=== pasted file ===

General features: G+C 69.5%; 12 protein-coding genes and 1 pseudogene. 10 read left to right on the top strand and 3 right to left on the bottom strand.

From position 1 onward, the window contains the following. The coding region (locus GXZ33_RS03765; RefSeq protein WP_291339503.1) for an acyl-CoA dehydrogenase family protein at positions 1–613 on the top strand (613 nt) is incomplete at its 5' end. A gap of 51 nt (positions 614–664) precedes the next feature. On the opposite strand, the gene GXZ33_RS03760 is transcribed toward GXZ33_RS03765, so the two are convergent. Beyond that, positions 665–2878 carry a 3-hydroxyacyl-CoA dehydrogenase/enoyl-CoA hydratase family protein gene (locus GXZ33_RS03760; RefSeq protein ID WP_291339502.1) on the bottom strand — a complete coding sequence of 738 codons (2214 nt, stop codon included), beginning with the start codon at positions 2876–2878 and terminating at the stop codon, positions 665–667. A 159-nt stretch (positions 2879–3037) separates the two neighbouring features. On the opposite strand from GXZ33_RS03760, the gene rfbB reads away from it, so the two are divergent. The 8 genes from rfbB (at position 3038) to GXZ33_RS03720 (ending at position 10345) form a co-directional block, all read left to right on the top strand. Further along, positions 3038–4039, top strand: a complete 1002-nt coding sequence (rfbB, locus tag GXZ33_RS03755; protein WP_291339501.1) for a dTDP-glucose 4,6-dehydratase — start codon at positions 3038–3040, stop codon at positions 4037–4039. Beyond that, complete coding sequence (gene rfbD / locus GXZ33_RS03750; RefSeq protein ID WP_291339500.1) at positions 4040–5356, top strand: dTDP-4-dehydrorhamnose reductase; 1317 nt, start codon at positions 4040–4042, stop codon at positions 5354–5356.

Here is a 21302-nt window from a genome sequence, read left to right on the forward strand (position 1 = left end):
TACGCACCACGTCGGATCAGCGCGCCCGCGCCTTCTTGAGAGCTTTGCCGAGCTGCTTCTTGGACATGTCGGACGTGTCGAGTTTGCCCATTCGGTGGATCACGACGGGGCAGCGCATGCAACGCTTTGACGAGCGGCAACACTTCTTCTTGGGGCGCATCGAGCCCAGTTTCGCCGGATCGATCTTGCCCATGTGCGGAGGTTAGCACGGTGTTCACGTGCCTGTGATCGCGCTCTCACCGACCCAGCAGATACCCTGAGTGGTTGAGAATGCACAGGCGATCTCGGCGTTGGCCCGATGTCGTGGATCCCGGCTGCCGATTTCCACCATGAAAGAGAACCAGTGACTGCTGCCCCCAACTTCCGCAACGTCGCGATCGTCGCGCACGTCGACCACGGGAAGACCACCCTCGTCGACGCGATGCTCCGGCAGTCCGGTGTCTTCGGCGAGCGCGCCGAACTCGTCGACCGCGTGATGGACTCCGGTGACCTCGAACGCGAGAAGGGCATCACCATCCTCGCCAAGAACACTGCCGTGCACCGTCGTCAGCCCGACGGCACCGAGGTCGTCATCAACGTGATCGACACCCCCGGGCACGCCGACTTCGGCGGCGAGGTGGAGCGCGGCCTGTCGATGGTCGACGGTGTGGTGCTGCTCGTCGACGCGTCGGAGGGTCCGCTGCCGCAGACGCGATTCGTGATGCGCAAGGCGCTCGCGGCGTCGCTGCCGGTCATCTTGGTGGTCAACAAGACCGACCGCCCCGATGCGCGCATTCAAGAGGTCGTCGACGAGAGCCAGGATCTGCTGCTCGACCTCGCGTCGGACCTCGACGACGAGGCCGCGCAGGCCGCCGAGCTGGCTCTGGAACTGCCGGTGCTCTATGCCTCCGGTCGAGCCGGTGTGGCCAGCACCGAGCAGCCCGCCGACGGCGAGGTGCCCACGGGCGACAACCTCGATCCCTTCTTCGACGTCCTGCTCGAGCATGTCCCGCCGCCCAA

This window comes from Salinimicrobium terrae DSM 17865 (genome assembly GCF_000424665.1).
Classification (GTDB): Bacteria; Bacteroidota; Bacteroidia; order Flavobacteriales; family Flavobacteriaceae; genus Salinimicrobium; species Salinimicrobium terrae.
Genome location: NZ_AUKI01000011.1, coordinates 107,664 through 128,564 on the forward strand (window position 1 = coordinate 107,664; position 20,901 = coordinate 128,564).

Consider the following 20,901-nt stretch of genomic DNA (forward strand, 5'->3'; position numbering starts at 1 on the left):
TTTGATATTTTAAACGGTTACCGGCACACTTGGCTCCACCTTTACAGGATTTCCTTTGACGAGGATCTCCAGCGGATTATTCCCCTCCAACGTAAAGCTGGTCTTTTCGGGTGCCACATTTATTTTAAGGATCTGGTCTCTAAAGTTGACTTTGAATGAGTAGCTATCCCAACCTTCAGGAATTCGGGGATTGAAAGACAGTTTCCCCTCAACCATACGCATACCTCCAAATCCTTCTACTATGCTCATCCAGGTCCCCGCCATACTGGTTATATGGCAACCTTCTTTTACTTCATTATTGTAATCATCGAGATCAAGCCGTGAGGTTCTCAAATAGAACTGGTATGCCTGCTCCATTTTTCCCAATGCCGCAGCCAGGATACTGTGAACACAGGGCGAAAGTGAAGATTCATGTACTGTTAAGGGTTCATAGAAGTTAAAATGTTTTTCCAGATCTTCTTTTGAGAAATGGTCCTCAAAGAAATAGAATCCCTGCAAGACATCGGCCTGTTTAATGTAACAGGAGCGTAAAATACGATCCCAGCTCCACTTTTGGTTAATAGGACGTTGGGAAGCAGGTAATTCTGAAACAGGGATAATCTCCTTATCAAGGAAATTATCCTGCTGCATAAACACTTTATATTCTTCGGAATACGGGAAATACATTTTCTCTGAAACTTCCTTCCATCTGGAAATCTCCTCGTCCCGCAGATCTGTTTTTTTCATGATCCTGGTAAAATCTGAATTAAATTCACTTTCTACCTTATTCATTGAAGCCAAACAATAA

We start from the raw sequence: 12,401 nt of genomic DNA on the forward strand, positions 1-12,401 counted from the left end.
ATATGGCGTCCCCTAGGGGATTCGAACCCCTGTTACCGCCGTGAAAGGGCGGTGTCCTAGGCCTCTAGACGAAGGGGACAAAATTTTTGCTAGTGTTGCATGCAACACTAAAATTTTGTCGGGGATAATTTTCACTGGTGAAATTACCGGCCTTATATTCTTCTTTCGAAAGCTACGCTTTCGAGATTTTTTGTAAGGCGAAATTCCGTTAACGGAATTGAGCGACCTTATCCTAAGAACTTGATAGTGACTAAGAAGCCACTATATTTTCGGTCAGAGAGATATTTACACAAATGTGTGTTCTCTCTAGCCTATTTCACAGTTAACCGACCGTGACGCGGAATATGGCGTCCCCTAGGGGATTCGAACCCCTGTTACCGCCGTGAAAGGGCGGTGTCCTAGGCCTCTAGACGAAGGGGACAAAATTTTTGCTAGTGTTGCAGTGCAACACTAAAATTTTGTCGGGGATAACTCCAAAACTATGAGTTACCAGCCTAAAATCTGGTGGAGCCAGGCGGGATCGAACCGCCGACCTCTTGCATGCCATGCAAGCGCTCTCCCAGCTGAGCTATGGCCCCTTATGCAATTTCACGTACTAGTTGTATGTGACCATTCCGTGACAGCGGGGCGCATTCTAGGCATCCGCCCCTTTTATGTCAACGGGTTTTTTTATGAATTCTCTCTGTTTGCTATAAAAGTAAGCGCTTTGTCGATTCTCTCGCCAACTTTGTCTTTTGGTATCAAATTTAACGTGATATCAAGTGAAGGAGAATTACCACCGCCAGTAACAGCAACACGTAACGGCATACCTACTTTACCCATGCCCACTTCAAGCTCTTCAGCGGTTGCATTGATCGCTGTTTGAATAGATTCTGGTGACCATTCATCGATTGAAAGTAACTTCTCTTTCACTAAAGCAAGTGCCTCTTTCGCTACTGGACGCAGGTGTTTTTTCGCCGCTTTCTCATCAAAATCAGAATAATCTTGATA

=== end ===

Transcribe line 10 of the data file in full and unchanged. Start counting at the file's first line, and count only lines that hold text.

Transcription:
We start from the raw sequence: 12,401 nt of genomic DNA on the forward strand, positions 1-12,401 counted from the left end.